When Imar launched a couple of years ago, they made a huge impression with their headlong style of music, rooted in a mix of Scottish, Irish and Manx influences. Their second album, Avalanche, extends this onslaught into ten new tune sets, most of them composed by the band.
From the start, it rattles along with Mohsen Amini’s concertina, Tomas Callister’s fiddle and Ryan Murphy’s flute (or pipes) leading the fray, and a powerful engine room provided by Adam Rhodes’s driving bouzouki and Adam Brown’s frenetic bodhran and occasional guitar. Donald Shaw guests on electric piano and also arranged unobtrusive accompaniments by a string quartet.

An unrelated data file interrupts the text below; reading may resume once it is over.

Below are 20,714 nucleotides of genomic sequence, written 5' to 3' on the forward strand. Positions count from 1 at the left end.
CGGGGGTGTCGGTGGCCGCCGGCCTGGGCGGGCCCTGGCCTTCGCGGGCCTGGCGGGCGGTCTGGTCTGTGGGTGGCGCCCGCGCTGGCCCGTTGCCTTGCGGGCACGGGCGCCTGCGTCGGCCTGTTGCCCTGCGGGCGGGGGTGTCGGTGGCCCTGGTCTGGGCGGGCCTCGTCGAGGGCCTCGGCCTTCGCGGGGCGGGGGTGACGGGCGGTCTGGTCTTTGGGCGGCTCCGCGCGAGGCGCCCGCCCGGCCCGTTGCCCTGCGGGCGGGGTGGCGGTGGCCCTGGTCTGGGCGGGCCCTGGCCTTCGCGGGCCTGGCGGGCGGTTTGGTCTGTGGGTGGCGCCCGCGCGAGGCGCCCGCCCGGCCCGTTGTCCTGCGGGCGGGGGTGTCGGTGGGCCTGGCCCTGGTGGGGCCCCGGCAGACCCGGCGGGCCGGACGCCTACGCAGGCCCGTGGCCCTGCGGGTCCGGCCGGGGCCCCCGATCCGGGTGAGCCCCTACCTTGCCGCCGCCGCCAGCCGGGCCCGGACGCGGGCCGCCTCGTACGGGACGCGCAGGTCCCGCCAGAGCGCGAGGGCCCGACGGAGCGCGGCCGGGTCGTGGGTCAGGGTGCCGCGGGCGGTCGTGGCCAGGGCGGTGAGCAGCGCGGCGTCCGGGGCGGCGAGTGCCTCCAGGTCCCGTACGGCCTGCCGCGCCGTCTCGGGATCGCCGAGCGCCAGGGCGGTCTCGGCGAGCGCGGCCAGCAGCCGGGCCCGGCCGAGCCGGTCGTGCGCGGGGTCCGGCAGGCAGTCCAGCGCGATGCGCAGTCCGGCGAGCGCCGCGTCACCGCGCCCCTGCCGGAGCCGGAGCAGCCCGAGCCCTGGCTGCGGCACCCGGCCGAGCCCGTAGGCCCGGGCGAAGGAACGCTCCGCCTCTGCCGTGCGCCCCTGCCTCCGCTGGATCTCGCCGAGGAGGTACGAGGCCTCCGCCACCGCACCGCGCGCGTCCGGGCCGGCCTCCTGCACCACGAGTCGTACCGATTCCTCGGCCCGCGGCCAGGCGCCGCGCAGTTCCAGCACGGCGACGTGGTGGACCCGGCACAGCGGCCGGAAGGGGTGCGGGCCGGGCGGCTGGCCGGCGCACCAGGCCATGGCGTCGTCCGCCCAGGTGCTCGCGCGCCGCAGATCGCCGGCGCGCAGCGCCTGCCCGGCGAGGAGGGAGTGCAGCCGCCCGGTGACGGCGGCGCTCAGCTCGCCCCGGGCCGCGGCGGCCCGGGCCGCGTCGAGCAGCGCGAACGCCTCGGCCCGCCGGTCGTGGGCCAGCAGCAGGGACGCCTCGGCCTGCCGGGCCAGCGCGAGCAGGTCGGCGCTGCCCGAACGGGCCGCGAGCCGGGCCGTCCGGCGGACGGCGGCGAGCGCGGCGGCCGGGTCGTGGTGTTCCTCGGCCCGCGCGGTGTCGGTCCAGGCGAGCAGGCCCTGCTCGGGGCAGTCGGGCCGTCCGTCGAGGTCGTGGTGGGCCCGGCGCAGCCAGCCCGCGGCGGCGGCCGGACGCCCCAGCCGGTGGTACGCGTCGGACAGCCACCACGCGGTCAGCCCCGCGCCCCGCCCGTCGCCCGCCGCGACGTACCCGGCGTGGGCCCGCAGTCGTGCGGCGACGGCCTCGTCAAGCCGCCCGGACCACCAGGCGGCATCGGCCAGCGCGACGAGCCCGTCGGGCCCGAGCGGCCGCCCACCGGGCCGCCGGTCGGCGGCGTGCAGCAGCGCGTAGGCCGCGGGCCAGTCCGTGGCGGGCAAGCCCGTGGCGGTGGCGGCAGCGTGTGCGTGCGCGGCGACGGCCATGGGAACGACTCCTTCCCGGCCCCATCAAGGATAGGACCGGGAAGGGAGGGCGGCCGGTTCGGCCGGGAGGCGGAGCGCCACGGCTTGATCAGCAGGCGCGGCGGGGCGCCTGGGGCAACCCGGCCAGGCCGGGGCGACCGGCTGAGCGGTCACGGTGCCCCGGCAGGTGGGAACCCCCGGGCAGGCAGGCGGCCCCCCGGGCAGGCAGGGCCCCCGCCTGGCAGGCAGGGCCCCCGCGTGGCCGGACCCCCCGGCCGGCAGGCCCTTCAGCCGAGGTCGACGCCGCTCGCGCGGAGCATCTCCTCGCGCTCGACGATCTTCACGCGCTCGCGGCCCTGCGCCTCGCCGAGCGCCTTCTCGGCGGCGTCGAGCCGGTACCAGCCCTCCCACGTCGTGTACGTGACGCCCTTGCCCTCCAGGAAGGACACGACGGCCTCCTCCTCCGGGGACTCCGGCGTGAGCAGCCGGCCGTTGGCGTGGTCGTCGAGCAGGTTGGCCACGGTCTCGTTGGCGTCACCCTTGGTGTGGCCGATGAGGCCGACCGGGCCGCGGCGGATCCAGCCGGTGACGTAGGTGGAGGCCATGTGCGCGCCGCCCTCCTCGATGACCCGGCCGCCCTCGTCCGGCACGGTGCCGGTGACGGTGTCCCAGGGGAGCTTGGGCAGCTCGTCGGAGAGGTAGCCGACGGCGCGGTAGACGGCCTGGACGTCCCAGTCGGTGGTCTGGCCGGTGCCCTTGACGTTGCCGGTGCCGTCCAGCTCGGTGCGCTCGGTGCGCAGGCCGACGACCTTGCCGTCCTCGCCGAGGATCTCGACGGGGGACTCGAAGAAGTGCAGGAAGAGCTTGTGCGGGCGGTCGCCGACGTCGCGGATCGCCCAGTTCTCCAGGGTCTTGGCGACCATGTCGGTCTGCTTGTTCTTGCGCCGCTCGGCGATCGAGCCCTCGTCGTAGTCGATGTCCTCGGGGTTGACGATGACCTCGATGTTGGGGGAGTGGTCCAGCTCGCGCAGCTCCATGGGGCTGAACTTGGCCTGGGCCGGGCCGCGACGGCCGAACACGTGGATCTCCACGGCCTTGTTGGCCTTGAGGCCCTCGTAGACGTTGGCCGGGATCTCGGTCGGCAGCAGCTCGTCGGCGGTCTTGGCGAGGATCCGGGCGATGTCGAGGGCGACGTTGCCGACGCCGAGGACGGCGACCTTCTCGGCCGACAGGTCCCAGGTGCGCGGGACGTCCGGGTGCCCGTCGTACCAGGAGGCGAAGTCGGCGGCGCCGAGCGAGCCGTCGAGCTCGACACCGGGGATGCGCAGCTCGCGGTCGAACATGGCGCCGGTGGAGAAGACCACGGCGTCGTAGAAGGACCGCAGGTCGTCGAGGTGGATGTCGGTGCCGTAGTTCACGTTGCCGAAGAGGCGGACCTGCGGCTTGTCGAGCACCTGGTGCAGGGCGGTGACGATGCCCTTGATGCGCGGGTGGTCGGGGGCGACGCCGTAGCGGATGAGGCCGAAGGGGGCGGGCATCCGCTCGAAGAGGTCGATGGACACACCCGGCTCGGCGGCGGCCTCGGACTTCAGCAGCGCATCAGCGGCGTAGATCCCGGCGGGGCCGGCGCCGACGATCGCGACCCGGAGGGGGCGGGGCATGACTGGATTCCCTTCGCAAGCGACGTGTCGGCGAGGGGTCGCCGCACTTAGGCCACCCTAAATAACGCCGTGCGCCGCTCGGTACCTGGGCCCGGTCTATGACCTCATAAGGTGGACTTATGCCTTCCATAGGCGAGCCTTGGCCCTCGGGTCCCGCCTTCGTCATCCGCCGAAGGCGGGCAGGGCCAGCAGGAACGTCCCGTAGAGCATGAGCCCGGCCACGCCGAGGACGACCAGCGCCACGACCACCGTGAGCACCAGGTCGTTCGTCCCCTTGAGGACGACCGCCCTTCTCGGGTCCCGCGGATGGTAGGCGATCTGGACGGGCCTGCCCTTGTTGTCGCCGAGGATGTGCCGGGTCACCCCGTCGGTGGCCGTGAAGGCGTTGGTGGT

Occasionally they take the foot off the accelerator and move into something more measured, as on the gorgeous ‘Afar’, but they’re at their best when they crank it up to top gear. On the set ‘Revenge’ they give a masterclass in how to build a track from a leisurely start to a frantic climax. Very different is the beautiful Irish traditional air ‘Slane’, aka ‘Banks Of The Bann’, with fiddle, concertina and pipes given immaculate support from a gentle bouzouki and guitar.
The melodies are strong, the musicianship superb and the abundance of energy sets up a most uplifting experience.